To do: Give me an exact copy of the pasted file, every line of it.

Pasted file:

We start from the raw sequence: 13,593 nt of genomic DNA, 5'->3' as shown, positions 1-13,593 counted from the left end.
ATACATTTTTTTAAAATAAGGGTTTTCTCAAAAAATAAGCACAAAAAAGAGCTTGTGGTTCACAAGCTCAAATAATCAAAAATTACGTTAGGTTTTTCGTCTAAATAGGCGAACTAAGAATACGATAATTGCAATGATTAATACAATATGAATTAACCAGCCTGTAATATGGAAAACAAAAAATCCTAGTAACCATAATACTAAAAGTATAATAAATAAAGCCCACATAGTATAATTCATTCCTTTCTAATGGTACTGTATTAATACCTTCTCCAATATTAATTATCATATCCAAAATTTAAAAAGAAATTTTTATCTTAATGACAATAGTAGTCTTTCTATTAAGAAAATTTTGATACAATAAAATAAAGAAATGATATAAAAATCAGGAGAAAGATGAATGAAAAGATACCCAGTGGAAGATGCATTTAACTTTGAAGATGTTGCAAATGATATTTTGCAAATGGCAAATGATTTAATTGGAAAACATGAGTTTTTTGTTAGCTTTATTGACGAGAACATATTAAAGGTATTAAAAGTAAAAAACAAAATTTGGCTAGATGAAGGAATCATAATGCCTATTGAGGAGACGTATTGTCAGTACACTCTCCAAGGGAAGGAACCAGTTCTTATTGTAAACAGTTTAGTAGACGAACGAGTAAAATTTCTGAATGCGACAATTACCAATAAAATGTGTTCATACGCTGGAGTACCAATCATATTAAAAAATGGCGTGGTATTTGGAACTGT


We start from the raw sequence: 13,593 nt of genomic DNA, 5'->3' as shown, positions 1-13,593 counted from the left end.
ATACATTTTTTTAAAATAAGGGTTTTCTCAAAAAATAAGCACAAAAAAGAGCTTGTGGTTCACAAGCTCAAATAATCAAAAATTACGTTAGGTTTTTCGTCTAAATAGGCGAACTAAGAATACGATAATTGCAATGATTAATACAATATGAATTAACCAGCCTGTAATATGGAAAACAAAAAATCCTAGTAACCATAATACTAAAAGTATAATAAATAAAGCCCACATAGTATAATTCATTCCTTTCTAATGGTACTGTATTAATACCTTCTCCAATATTAATTATCATATCCAAAATTTAAAAAGAAATTTTTATCTTAATGACAATAGTAGTCTTTCTATTAAGAAAATTTTGATACAATAAAATAAAGAAATGATATAAAAATCAGGAGAAAGATGAATGAAAAGATACCCAGTGGAAGATGCATTTAACTTTGAAGATGTTGCAAATGATATTTTGCAAATGGCAAATGATTTAATTGGAAAACATGAGTTTTTTGTTAGCTTTATTGACGAGAACATATTAAAGGTATTAAAAGTAAAAAACAAAATTTGGCTAGATGAAGGAATCATAATGCCTATTGAGGAGACGTATTGTCAGTACACTCTCCAAGGGAAGGAACCAGTTCTTATTGTAAACAGTTTAGTAGACGAACGAGTAAAATTTCTGAATGCGACAATTACCAATAAAATGTGTTCATACGCTGGAGTACCAATCATATTAAAAAATGGCGTGGTATTTGGAACTGT